Multinationals keep expanding in Chinese market with nearly 100 projects signed at summit
Nearly 100 cooperation projects worth $15.6b signed at summit
Published: Jun 20, 2022 11:30 PM
A view of the Lujiazui area, a financial zone, in Shanghai Photo: VCG

A view of the Lujiazui area, a financial zone, in Shanghai Photo: VCG


China remains a strong force in global supply chains, despite temporary COVID-19 disruptions, intensified China-US competition and a reconstruction of the global division of labor, multinationals and industry representatives said at a major multinational summit on Monday.

The discussion and remarks, which came from industry giants with global operations such as Foxconn and Lenovo, also offered the latest rebuttal to some foreign hype that a recent surge in exports from Vietnam was an indicator that supply chains are leaving China due to a loss of appeal. 

When it comes to the global division of labor and supply chain transfers, multinational corporations operating in China at different levels should have full confidence in China, Cui Zhicheng, chief commercial officer of the Foxconn Technology Group, said during a forum at the Qingdao Summit held in Qingdao, East China's Shandong Province on Monday.

Cui noted that China's strength in the global industry chain no longer relies on labor costs. 

The comprehensive strength and the comprehensive market environment are the areas where China has confidence and resilience. 

Multinationals' confidence in the world's second-largest economy is on vivid display at the Qingdao summit, which has attracted more than 5,000 participants both online and on-site, including representatives from 476 Fortune 500 companies and other industry leaders.

A total of 99 key cooperation projects were signed during a ceremony on Monday. The total investment of contracted projects was $15.6 billion, with contracted foreign capital worth $5.31 billion from 16 countries and regions, including South Korea, Japan, the US, the UK and Singapore.

The solid commitment comes amid complicated circumstances such as the rise of trade protectionism, the intensified competition between China and the US, the COVID-19 pandemic and the Russia-Ukraine conflict, and a profound reshaping of the global supply chain.

Participants noted that China's dominance, built up over the years, is very difficult to be shaken by any country, whether in terms of scale or scope.

"When we are talking about the ICT industry chain, at present, China still has the most mature and advanced technological foundation and comprehensive strength. So at least for the foreseeable future, we believe that China still has an irreplaceable advantage in the area," Xu He, chief transformation officer of the global supply chain at Lenovo, told the Global Times at the sidelines of the forum on Monday.

China's manufacturing value-added has ranked first in the world for 12 consecutive years, equivalent to the combined total of the US, Germany and Japan, and it holds an absolute advantage in the world that other countries such as India and Vietnam cannot surpass in the short term, according to a report drafted by the Chinese Academy of International Trade and Economic Cooperation that was released during the summit.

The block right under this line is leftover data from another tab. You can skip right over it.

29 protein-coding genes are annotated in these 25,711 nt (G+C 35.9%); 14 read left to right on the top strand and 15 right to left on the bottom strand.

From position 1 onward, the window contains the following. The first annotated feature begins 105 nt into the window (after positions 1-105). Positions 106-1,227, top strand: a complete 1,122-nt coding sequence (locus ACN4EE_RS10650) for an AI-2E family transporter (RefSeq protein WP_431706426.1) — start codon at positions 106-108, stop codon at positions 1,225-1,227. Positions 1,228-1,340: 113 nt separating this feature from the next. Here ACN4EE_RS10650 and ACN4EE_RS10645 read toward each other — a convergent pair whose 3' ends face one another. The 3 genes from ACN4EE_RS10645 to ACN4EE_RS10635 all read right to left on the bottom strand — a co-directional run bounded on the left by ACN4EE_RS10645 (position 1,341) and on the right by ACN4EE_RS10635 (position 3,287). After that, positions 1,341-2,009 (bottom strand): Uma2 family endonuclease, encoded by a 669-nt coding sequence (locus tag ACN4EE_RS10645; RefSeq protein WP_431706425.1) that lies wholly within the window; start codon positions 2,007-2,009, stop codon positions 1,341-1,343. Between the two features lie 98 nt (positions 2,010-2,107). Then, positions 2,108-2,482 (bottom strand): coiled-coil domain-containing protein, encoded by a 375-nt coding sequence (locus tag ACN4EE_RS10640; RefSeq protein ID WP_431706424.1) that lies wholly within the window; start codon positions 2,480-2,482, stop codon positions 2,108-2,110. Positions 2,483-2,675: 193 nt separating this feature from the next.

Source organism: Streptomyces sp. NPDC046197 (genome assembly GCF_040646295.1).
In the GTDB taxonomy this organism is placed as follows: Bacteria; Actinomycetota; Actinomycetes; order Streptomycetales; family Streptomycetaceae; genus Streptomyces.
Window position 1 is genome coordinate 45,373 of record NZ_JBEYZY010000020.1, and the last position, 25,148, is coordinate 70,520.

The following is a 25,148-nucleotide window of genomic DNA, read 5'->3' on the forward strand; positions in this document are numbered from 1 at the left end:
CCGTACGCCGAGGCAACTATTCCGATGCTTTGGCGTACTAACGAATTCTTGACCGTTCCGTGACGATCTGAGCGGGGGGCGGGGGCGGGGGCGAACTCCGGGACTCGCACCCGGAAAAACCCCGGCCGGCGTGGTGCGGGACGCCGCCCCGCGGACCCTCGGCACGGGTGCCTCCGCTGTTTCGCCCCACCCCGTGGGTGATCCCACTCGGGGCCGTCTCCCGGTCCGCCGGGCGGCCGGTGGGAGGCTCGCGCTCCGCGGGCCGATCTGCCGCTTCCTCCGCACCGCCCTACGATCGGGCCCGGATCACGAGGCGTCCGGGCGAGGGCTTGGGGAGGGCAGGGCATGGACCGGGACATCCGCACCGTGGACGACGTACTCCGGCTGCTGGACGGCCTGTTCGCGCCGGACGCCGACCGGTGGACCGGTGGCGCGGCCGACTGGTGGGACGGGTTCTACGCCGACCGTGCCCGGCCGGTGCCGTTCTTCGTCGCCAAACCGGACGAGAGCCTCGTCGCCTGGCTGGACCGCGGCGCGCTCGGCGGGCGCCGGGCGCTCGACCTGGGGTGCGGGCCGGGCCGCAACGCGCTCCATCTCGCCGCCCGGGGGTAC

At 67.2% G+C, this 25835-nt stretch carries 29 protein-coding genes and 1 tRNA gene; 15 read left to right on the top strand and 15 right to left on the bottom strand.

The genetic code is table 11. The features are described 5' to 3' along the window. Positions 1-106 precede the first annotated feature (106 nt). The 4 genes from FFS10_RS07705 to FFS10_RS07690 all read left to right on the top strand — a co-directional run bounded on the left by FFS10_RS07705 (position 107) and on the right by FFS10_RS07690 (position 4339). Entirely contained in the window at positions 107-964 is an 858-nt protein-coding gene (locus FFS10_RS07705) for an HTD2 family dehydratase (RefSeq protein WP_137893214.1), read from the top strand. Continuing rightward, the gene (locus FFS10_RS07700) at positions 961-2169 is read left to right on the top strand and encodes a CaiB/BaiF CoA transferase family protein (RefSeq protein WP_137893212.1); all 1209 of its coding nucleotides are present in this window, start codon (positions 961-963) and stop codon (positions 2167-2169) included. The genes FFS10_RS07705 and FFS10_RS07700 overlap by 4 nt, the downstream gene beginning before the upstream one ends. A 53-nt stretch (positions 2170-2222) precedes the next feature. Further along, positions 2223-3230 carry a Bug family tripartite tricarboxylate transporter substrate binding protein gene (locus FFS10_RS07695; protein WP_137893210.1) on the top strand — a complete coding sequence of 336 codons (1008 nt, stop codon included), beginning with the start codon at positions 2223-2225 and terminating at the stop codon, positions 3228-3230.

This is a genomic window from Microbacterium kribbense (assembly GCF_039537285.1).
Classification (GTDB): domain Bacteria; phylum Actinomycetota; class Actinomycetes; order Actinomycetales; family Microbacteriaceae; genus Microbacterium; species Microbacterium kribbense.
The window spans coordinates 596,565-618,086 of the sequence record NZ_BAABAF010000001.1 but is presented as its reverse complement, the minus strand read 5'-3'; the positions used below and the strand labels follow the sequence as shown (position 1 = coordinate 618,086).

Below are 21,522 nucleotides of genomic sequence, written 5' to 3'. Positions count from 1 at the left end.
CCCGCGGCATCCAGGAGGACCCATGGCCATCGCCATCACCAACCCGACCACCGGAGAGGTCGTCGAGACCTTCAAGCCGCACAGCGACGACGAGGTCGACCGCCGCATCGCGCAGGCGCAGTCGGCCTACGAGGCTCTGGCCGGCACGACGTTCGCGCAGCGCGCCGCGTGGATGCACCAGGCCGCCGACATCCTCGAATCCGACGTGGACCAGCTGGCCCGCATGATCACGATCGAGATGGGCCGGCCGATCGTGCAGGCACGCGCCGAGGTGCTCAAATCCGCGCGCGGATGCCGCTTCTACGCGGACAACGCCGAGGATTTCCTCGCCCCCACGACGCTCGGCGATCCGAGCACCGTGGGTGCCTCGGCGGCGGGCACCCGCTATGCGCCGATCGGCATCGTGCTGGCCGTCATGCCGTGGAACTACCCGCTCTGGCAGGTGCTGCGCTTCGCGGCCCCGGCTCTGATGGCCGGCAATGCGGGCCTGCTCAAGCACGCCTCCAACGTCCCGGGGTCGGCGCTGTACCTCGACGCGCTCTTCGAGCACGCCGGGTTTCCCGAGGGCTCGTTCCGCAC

Change of global share of manufacturing value added: China, the US, Germany and Japan Graphic: GT

Change of global share of manufacturing value added: China, the US, Germany and Japan Graphic: GT

Citing "incomplete statistics," the report said that China ranks first in the world in the production of more than 220 industrial items, and 90 percent of the world's personal computers, 80 percent of air conditioners, 75 percent of solar panels, 70 percent of cellphones and 63 percent of shoes are produced in China. 

Observers also noted that during the process of industrial upgrading, China's traditional advantages such as low factor cost and massive production tend to be weakened. But its huge domestic market, complete industrial supporting capability, continually improved innovation and constantly optimized business environment will boost China's new advantages in global supply chains gradually, which will help multinationals to achieve better development in China.

In particular, high-tech manufacturing and high-tech services are now entering China, Zhang Yansheng, chief researcher of the China Center for International Economic Exchanges, told the Monday forum, adding that new opportunities for foreign firms are embedded in China's climate goal and opening-up strategies.

Tao Lin, vice president at Tesla, said at the opening ceremony that Tesla's Shanghai plant contributed half of the company's global deliveries with output exceeding 480,000 electric vehicles in 2021. The plant has become Tesla's most important export base and production center, delivering high-level Chinese manufacturing to the world.

China's prospects in the digital economy and low-carbon development have brought broad development opportunities to US companies like Honeywell. 

Honeywell is optimistic about the opportunities brought by energy, aviation, construction, chemical and other industries to promote energy conservation, emissions reduction and sustainable development, Yu Feng, Honeywell's China president, told the Global Times on Monday.

"It is also important to separate politics and economics. We do not engage in zero-sum games, take all, and politicize the economy. We put more emphasis on more cooperation and openness," Zhang said.

Looking ahead, China will further relax market access, promote fair competition, continuously improve the level of trade and investment liberalization and facilitation, and strive to create a market-oriented, law-based and international business environment, Wang Wenbing, spokesperson of China's Foreign Ministry told a regular press conference on Monday.